If you’re driving an old rusty car around the grocery store parking lot, you won’t really notice if a wheel is out of balance or if a tire is a bit flat, but if you’re taking a corner in an F1 car on a track, small details become critically important. One loose bolt or slight misaligned part could destroy the car.
As athletes become increasingly competitive, they move along a continuum that’s not too different from those cars. Training intensity increases, as does training volume. You start doing things harder, faster and longer.
A small imbalance that would never become an issue for a recreational jogger putting in five miles a week could rapidly accumulate into a torn ligament and months or years of recovery time for a professional runner whose training volume is exponentially higher and more intense.
Monitoring movement quality and tracking how your body responds to training becomes increasingly important as you train closer and closer to the edge of your peak performance. This is why the best athletes also generally have the most coaches.
Like a race car needs a team of experts to keep everything running smoothly, high-performance athletes also require a growing array of insights to ensure their progress.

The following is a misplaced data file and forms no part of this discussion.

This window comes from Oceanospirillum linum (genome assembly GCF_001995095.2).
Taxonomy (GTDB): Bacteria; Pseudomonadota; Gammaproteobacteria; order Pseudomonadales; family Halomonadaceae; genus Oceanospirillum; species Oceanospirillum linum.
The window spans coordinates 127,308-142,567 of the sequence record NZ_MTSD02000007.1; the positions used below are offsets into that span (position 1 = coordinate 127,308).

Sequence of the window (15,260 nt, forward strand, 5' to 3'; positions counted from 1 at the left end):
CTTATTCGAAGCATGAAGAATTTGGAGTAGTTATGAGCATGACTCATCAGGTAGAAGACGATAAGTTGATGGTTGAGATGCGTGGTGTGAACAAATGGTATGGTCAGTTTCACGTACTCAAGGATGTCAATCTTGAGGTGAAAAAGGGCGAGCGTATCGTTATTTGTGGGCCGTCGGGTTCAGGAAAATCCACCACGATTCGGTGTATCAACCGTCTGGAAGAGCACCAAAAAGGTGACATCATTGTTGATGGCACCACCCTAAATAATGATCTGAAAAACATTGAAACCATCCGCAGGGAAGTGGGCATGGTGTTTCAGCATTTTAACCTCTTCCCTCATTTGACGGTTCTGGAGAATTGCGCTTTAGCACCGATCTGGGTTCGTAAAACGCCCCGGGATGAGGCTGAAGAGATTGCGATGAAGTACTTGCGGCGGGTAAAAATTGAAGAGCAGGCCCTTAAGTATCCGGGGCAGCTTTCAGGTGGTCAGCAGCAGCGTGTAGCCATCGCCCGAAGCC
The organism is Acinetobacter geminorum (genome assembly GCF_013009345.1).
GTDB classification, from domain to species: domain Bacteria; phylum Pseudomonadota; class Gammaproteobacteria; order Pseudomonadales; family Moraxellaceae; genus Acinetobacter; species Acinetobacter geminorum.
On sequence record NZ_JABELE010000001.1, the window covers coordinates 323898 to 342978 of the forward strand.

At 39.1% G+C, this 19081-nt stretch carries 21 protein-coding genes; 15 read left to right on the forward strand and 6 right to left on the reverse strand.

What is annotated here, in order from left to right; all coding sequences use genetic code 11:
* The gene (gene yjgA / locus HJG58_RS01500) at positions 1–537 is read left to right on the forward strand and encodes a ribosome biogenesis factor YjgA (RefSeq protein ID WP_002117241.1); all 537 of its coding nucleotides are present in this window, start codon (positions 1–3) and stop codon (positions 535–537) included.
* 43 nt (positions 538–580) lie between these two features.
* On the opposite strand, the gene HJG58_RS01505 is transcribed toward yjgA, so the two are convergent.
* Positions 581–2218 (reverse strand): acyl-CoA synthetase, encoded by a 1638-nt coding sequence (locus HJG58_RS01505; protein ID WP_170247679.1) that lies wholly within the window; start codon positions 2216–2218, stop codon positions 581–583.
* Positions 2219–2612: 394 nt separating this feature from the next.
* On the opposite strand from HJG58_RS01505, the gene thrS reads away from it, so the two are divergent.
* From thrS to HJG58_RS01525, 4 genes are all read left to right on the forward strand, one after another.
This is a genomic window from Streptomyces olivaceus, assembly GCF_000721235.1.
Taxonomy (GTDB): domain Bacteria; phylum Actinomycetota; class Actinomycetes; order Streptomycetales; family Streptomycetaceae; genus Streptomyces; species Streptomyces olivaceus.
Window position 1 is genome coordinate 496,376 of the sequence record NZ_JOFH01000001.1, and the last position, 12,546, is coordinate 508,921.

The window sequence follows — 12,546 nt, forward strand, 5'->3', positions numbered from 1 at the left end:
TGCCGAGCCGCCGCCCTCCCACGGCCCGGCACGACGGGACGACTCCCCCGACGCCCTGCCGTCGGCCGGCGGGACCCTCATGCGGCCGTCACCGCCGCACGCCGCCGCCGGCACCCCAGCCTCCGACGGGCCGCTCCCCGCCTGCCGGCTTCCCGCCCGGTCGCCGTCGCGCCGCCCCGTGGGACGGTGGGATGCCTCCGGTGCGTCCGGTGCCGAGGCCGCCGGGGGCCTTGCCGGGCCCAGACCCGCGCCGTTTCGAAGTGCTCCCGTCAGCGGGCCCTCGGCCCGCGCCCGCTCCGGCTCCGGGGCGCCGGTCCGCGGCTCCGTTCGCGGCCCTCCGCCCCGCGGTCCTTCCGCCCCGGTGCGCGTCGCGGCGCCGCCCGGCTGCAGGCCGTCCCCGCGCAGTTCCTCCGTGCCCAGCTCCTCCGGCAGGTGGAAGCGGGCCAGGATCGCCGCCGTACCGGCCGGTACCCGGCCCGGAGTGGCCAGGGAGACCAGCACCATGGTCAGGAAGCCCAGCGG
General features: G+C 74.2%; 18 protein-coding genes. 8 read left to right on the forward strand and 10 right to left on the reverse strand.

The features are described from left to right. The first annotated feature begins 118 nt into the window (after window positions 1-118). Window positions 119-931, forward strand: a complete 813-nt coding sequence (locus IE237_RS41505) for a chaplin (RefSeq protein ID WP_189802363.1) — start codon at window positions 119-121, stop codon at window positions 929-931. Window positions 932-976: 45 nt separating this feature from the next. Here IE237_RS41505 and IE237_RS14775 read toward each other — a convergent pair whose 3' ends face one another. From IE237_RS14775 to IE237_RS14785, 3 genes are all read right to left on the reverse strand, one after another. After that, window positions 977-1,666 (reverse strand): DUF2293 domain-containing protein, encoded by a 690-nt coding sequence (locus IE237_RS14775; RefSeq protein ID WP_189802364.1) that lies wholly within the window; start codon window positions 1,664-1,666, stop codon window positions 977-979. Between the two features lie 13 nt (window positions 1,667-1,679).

A good coach can carefully monitor movement quality, but even with decades of experience, it’s logistically difficult to detect small variations in movement patterns or joint angles as they change over time. It’s also not something many people outside of certain well-paid professionals can afford. Most high-level collegiate athletes, for example, train in group settings in which their coach’s attention is divided amongst many different athletes from moment to moment.
Many sports also require extended training that can’t be directly supervised. Unless your coach is cruising alongside you in a golf cart with a video camera during your training runs and bike rides as a triathlete, there is no way to know what subtle changes in your movement pattern could be cropping up in the middle of a workout when you’re under fatigue.
Not having a feedback loop for movement quality during training increases the likelihood that training will drift away from a desirable standard until something finally breaks.
This is where Cipher Skin comes in.
By continuously monitoring highly detailed 3D movement data alongside the status of your body’s autonomic and cardiac systems,
Cipher Skin can rapidly detect signs of overtraining or potential injury long before you would otherwise be able to identify them.
This means that you don’t have to wait for your body to provide feedback on a dangerous trend in your movement patterns in the form of chronic pain or a new injury.
With Cipher Skin, you can train at high intensity and push yourself to the edge of your body’s limits while knowing that your training is safe and effective.